3. Set a timer on your heater to go off at 5am or whatever, so that when you get out of bed and dressed, its not cold.  By the time you get out to your car and feel the cold, it's too late!  You're on your way! 
  4. Just be HONEST and don't exercise.  Don't make excuses, just say "I don't want to exercise" - use some honesty.  FYI, as a PT I 100% respect a client more if they were honest and just told me they hate exercise, than one who kept making excuses. 
  5. Work out the real reason.  Is it really the cold?  Or is the fact that you're trying to motivate yourself at 5am to go and do a Jump-O-Matic Aerobics Allstars Fit-Plus Class, when you would rather be doing the Spin-Ya-Face-Off session 15 minutes later.  Once you really know why you're avoiding those sessions instead of the excuse/lie you just told yourself, then you can rocket forwards!

And on the note of types of workouts etc.  If a client comes to me complaining of aches, poor sleep or whatever, I change the workout to reflect the person.  My clients know that - and that's why I don't get handed many excuses, they know that we'll probably hit the Lake for a walk and a chat about other health things if they're not "exercise ready" on any given day.  Those with excuses would miss out.

What about these Permission Giving Thoughts (PGT's)


These can come from you or they can come from other people.  These are things like: "Go one, just one won't hurt you".... "You've been so good all week, you deserve it" ... "When I was losing weight I could have 2 pig out should be able to also" ... "That guy said we can improve our metabolism with only 1 minute of exercise 3x a week".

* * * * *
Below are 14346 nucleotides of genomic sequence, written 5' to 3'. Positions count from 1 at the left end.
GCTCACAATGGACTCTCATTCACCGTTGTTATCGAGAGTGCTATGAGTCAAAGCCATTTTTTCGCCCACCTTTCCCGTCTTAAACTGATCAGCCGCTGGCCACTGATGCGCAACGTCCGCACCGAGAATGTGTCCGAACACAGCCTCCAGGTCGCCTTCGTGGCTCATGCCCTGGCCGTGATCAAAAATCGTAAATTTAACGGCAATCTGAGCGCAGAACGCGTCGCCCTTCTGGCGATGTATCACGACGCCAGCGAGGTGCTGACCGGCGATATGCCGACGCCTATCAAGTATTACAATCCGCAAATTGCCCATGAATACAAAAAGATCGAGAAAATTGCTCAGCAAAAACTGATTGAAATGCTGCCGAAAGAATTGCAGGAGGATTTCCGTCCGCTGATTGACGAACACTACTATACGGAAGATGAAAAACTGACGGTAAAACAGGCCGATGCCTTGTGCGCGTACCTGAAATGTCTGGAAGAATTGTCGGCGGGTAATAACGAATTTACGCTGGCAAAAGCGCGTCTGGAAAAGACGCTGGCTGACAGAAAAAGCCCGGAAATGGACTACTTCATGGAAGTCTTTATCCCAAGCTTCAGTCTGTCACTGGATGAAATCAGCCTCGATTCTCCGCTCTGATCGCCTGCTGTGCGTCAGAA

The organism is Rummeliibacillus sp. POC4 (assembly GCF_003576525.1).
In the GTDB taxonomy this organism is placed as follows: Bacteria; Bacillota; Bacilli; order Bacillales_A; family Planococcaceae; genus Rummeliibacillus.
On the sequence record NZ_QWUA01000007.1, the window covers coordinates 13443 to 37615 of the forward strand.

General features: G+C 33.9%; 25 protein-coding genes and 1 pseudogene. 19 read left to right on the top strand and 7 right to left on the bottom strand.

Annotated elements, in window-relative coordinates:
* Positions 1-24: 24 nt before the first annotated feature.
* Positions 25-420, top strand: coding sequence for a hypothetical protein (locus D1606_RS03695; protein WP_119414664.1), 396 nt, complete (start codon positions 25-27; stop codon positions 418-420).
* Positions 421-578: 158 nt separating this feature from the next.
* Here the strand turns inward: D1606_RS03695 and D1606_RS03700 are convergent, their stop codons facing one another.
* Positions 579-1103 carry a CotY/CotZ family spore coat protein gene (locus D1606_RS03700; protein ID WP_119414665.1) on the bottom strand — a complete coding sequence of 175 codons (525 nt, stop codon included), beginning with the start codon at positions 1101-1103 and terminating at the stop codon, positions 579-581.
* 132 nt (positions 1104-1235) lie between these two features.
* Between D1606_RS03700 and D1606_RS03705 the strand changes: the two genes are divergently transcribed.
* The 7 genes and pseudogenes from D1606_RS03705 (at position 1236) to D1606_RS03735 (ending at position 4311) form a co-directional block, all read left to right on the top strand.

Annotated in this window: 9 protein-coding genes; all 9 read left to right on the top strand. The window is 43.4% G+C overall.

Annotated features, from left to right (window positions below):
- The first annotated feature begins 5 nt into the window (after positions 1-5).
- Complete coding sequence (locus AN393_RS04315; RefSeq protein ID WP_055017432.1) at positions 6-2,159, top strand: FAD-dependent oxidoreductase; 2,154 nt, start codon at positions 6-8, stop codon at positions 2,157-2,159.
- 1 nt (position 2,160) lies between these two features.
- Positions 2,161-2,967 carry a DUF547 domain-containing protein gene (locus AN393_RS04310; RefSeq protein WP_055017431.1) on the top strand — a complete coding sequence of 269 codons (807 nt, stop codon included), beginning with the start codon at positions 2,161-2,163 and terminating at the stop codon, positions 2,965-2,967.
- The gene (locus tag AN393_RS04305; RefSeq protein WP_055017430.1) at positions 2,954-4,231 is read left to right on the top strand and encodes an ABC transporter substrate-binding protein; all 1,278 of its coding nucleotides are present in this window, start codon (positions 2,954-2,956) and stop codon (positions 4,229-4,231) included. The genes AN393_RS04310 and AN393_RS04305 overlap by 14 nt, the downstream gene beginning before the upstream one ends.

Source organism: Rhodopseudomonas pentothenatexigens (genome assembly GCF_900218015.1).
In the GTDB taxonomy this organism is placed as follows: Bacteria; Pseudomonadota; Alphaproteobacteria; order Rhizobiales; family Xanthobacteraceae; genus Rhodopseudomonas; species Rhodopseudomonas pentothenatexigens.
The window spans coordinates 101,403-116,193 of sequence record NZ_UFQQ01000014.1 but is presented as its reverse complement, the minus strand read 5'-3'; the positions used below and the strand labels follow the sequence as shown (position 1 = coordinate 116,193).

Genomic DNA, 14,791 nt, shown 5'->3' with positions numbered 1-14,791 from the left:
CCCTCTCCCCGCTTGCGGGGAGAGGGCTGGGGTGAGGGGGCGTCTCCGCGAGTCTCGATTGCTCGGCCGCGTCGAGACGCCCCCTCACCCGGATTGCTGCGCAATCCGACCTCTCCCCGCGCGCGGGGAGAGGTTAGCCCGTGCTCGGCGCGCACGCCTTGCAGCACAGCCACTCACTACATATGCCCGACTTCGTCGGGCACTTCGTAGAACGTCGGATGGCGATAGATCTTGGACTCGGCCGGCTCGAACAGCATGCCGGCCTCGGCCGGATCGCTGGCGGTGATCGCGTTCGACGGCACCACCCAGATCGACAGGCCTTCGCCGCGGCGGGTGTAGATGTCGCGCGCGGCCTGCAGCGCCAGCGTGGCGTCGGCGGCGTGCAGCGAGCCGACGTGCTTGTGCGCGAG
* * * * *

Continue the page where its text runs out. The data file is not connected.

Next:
I've got only one thing to say to you.  How are you going with your goal?  Are you letting someone else give you permission to NOT ACHIEVE your goal?  Because if you go and have 2 pig out days every week, that's exactly what you are letting them do.  You are literally handing your control to someone else.

PGT's make us, and those around us feel comfortable.  But it's not your job to make your friend, who is pigging out on KFC feel comfortable.  Yeah, they'll tell you things like "Oh don't let me eat this all on my own", and you'll feel so bad that you help them.  You become the fool, because you know better.  You become the fool twice when you get your results tracked and they haven't moved.  And as for your friend, they don't care that your results were crap, they're just happy that you're still one step closer to them.